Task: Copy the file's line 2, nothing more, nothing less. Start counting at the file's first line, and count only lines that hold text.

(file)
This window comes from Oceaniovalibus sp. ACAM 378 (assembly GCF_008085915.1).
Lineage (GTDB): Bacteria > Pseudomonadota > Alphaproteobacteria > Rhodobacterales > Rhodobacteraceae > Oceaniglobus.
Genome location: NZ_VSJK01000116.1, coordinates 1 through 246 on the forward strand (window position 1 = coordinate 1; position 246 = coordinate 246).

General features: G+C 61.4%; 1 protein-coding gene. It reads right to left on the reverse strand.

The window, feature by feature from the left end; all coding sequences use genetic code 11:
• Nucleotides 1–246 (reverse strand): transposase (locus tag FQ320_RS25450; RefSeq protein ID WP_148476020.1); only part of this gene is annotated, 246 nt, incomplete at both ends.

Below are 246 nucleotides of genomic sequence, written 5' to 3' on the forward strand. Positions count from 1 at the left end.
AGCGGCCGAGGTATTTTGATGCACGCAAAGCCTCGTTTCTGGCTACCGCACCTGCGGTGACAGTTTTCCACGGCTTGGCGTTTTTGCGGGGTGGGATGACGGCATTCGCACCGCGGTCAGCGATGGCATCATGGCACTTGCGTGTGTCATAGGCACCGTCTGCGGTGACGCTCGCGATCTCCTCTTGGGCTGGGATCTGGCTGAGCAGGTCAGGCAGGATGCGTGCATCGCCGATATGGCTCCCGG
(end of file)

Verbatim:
Lineage (GTDB): Bacteria > Pseudomonadota > Alphaproteobacteria > Rhodobacterales > Rhodobacteraceae > Oceaniglobus.